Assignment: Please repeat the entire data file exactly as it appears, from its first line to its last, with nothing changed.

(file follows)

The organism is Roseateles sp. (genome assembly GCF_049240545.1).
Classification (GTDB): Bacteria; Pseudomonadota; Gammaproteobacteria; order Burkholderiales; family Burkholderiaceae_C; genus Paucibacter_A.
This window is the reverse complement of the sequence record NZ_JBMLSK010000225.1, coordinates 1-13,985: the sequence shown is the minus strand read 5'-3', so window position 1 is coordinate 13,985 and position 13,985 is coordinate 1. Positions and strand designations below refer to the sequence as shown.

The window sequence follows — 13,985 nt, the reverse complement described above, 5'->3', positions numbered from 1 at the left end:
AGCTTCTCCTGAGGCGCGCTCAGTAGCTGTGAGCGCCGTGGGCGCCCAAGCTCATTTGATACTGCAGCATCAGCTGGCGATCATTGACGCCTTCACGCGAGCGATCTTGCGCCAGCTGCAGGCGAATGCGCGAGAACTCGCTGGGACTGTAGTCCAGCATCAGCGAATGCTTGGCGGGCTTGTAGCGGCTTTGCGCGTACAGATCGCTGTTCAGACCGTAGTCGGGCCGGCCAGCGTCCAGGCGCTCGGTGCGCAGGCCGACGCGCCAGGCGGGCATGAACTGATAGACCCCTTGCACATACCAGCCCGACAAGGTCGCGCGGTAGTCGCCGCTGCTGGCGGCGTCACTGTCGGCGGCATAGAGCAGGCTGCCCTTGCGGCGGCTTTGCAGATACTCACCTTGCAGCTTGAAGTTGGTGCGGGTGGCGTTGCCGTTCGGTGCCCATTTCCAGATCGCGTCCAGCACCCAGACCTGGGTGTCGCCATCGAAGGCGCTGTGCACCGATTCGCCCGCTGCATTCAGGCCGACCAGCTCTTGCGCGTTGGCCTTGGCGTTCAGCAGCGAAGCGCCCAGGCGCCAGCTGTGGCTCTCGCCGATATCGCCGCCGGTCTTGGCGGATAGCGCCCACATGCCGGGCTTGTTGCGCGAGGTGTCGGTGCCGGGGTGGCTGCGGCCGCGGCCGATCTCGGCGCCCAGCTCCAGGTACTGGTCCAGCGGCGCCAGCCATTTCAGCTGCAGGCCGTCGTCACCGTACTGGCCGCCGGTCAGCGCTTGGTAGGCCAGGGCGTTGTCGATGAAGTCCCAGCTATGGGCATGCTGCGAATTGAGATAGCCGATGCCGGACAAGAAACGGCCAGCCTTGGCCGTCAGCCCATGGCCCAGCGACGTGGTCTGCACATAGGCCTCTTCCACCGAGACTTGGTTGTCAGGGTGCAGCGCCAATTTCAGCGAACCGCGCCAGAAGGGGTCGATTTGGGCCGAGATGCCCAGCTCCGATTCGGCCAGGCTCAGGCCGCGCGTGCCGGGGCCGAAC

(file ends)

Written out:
The organism is Roseateles sp. (genome assembly GCF_049240545.1).
Classification (GTDB): Bacteria; Pseudomonadota; Gammaproteobacteria; order Burkholderiales; family Burkholderiaceae_C; genus Paucibacter_A.
This window is the reverse complement of the sequence record NZ_JBMLSK010000225.1, coordinates 1-13,985: the sequence shown is the minus strand read 5'-3', so window position 1 is coordinate 13,985 and position 13,985 is coordinate 1. Positions and strand designations below refer to the sequence as shown.

The window sequence follows — 13,985 nt, the reverse complement described above, 5'->3', positions numbered from 1 at the left end:
AGCTTCTCCTGAGGCGCGCTCAGTAGCTGTGAGCGCCGTGGGCGCCCAAGCTCATTTGATACTGCAGCATCAGCTGGCGATCATTGACGCCTTCACGCGAGCGATCTTGCGCCAGCTGCAGGCGAATGCGCGAGAACTCGCTGGGACTGTAGTCCAGCATCAGCGAATGCTTGGCGGGCTTGTAGCGGCTTTGCGCGTACAGATCGCTGTTCAGACCGTAGTCGGGCCGGCCAGCGTCCAGGCGCTCGGTGCGCAGGCCGACGCGCCAGGCGGGCATGAACTGATAGACCCCTTGCACATACCAGCCCGACAAGGTCGCGCGGTAGTCGCCGCTGCTGGCGGCGTCACTGTCGGCGGCATAGAGCAGGCTGCCCTTGCGGCGGCTTTGCAGATACTCACCTTGCAGCTTGAAGTTGGTGCGGGTGGCGTTGCCGTTCGGTGCCCATTTCCAGATCGCGTCCAGCACCCAGACCTGGGTGTCGCCATCGAAGGCGCTGTGCACCGATTCGCCCGCTGCATTCAGGCCGACCAGCTCTTGCGCGTTGGCCTTGGCGTTCAGCAGCGAAGCGCCCAGGCGCCAGCTGTGGCTCTCGCCGATATCGCCGCCGGTCTTGGCGGATAGCGCCCACATGCCGGGCTTGTTGCGCGAGGTGTCGGTGCCGGGGTGGCTGCGGCCGCGGCCGATCTCGGCGCCCAGCTCCAGGTACTGGTCCAGCGGCGCCAGCCATTTCAGCTGCAGGCCGTCGTCACCGTACTGGCCGCCGGTCAGCGCTTGGTAGGCCAGGGCGTTGTCGATGAAGTCCCAGCTATGGGCATGCTGCGAATTGAGATAGCCGATGCCGGACAAGAAACGGCCAGCCTTGGCCGTCAGCCCATGGCCCAGCGACGTGGTCTGCACATAGGCCTCTTCCACCGAGACTTGGTTGTCAGGGTGCAGCGCCAATTTCAGCGAACCGCGCCAGAAGGGGTCGATTTGGGCCGAGATGCCCAGCTCCGATTCGGCCAGGCTCAGGCCGCGCGTGCCGGGGCCGAAC